Ireland is changing and so too are attitudes around how we live and die. We believe a ‘good death’ is possible for everyone. VAD may not be your choice, what we ask is that you support the right for people to choose for themselves.
The Dying with Dignity Bill 2020 was submitted to the Dáil as a private members bill by Gino Kelly (TD) in October 2020. This Bill provided for the option of Voluntary Assisted Dying at end of life for those suffereing with terminal illnesses (only). The Bill received wide-spread public support however, the Justice Committee charged with assessing the Bill chose not to proceed with the Dying with Dignity Bill (2020).
Instead, in July 2021, the Justice Committee determined that a Special Committee was the most appropriate route to progress legislation for Voluntary Assisted Dying (VAD). The Committee will be comprised of up of 12 TD’s proportionately represented by each of the parties.
Since the Dáil returned in September 2021, the Oireachtas Business Committee charged with the task has not yet set up the Special Committee.
Sign and Share our Uplift Petition to expedite the set up of this Special Committee.
End of Life Ireland (EOLI) made a submission to the Justice Committee reviewing the Dying with Dignity Bill 2020. Throughout the submission we have emphasised our core values of choice and compassion.
By choice, we mean people suffering from a terminal illness (only) who wish to end their lives have that choice. By compassion we mean it is a desirable goal to reduce suffering in our society. Compassion will ensure no-one will suffer a prolonged painful death against their wishes.
The submission is based upon our research of the practice around Voluntary Assisted Dying (VAD, our preferred term) in countries such as Holland and Canada. Based on international research, we argue that there is no evidence that ‘vulnerable groups’, such as the very elderly, or those with intellectual or physical impairments are adversely affected by the availability of VAD. No such legislation has ever been repealed, reflecting the high levels of acceptance in societies where it is available. We argue that international experience shows that safeguards work.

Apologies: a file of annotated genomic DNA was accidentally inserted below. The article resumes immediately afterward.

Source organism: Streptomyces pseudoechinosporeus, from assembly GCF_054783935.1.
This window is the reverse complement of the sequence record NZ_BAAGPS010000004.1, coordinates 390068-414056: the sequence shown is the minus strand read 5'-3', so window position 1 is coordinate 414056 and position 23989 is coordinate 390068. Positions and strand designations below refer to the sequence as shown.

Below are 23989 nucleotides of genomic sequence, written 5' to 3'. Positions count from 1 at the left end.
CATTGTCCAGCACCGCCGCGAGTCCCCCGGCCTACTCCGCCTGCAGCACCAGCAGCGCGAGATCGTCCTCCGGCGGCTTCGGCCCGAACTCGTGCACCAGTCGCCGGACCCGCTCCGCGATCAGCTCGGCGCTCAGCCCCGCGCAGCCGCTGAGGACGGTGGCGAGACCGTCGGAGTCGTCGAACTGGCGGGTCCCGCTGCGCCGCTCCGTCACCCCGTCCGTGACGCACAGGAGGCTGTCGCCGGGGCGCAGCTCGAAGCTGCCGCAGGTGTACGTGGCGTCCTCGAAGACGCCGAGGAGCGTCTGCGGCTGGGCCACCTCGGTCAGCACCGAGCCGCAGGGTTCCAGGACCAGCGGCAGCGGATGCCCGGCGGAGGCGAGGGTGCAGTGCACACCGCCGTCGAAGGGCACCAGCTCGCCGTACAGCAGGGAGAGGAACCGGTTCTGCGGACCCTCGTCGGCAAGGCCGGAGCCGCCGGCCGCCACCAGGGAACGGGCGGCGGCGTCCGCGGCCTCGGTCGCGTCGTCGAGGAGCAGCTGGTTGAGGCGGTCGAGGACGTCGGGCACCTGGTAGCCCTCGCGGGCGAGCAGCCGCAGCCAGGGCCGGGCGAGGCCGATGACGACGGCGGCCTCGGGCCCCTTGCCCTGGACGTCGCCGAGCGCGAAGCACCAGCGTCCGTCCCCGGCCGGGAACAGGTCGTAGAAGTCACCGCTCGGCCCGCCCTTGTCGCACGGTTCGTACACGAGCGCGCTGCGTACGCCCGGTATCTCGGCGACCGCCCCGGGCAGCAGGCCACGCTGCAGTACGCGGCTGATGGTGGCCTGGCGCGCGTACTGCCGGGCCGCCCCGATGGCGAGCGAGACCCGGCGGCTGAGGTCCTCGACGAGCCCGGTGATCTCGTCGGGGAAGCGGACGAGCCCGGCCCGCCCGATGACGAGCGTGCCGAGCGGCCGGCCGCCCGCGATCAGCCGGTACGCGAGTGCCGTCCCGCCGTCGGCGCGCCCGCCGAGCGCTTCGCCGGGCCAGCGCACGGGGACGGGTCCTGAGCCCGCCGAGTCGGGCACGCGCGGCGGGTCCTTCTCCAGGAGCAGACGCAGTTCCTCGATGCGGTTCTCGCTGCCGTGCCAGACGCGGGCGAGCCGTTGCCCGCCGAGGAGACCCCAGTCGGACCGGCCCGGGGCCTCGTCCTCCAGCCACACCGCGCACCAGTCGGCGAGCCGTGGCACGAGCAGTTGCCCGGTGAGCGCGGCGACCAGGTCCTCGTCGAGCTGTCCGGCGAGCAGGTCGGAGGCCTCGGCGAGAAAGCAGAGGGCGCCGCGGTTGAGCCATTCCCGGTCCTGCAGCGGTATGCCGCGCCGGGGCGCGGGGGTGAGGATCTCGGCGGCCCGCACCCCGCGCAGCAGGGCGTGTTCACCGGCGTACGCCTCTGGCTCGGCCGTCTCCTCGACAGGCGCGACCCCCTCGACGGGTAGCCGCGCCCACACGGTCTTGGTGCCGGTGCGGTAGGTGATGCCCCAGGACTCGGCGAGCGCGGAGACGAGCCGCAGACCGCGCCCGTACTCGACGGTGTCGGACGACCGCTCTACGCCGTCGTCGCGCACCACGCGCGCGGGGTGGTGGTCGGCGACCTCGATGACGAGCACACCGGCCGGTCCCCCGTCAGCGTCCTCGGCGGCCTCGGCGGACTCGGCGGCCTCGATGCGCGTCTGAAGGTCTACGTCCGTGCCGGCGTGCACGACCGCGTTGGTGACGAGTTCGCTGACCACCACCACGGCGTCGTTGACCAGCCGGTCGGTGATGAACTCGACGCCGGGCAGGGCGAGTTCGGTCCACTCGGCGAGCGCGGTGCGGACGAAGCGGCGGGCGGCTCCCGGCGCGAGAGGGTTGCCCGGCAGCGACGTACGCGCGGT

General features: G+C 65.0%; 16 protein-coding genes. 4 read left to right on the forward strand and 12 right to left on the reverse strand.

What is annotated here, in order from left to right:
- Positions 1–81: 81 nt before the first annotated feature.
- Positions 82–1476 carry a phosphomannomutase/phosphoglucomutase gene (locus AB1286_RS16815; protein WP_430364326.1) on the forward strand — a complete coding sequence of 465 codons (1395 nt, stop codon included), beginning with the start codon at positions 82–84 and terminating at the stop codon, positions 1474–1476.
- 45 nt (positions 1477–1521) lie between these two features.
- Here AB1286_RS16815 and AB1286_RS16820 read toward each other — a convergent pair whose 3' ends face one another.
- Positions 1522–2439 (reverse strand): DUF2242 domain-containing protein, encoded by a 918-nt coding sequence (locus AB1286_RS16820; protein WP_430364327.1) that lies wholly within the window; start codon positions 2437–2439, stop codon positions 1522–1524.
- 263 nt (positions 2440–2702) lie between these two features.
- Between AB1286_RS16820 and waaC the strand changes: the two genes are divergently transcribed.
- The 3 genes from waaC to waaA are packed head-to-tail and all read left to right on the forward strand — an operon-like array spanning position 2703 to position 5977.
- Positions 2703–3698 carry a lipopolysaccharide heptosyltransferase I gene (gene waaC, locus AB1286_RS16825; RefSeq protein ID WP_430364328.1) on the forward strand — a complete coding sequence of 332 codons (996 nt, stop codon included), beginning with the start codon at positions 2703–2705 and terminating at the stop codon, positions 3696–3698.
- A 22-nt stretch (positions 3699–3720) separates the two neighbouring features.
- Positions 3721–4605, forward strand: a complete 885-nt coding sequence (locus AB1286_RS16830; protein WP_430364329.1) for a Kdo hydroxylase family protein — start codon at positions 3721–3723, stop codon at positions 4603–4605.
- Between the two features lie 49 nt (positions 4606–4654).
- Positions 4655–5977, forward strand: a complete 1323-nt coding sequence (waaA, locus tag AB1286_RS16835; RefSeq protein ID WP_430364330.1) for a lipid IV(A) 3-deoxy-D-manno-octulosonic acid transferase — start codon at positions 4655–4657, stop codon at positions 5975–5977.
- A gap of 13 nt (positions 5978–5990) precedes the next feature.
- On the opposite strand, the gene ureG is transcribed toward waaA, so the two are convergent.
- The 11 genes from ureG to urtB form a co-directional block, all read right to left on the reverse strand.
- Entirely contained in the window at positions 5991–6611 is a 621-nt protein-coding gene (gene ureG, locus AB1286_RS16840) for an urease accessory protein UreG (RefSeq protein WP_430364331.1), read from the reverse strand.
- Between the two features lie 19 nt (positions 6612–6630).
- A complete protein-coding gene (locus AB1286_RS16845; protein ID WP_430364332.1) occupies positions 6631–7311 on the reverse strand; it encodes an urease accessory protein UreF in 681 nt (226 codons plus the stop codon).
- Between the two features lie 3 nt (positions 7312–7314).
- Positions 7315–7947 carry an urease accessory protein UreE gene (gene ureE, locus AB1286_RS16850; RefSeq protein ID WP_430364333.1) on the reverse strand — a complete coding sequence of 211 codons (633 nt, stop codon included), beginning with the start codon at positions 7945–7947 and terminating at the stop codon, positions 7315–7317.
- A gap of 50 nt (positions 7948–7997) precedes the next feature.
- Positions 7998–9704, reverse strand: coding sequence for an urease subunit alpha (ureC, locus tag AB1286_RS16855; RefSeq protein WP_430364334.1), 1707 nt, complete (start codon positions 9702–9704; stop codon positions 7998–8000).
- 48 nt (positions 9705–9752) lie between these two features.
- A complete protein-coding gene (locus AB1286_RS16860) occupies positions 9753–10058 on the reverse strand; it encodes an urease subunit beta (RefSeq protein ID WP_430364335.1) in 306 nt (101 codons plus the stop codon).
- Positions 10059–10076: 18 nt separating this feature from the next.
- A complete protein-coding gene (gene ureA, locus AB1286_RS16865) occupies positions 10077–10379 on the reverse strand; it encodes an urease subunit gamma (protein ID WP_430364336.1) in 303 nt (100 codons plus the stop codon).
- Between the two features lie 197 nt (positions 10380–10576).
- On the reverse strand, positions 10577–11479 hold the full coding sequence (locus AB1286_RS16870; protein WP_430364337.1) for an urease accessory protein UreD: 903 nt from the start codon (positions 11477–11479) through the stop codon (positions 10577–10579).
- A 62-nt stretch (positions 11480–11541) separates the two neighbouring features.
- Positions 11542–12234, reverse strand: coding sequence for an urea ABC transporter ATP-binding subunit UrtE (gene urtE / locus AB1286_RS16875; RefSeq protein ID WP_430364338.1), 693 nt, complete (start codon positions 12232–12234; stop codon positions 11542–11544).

Irish Doctors supporting Medical Assistance in Dying (IDsMAiD) is a group of medical doctors, with a strong belief in individual patient autonomy, who support choices for people at the end of their lives.
“We believe that a person approaching the end of their life, should be provided with accessible, high-quality and evidence-based care to minimise suffering and support their wishes. Every citizen should be able to access their choice of medical care, including palliative care and Medical Assistance in Dying (MAiD). Their individual choices should be discussed, encouraged and promoted. Any genuine choice by a patient, including MAiD, should be respected and supported.”
Dignity in Dying (UK) is a not-for-profit membership organisation based in the United Kingdom and is the leading campaign group for the legalisation of assisted dying throughout the UK. Their membership is drawn from across the UK and includes over 3,000 supporters in Northern Ireland. As the Dying with Dignity Bill would, if enacted in its current form, permit terminally ill, mentally competent residents of the island of Ireland to access assisted dying, they lend their support to the Bill on behalf of their members in Northern Ireland.
Over on our blog, our committee member Alan Tuffery describes how he has prepared his end of life affairs in a series of five short blog posts including how to complete our Advance Healthcare Directive to ensure your wishes for end of life care are available to your loved ones. Alan has printed a number of Advance Healthcare Directives and is happy to post one out to anyone who would like to receive a paper copy.
We have an extensive FAQ section. If you have any further questions please use email us at email@example.com. Our committee will make every endeavour to respond to your questions!
Watch our committee member Helen O’Shaughnessy’s talk. Since graduating as a nurse in 1981, Helen’s nursing experience extended to working in Scotland, the Middle East, Saudi Arabia, Yemen, Australia and New Zealand. She has actively campaigned for social change, including abortion rights, separation of church and state and the removal of blasphemy laws from the Irish Constitution. As an active Humanist and accredited celebrant in NZ, she moved back to Ireland in 2017 to care for her late sister who was then terminally Ill.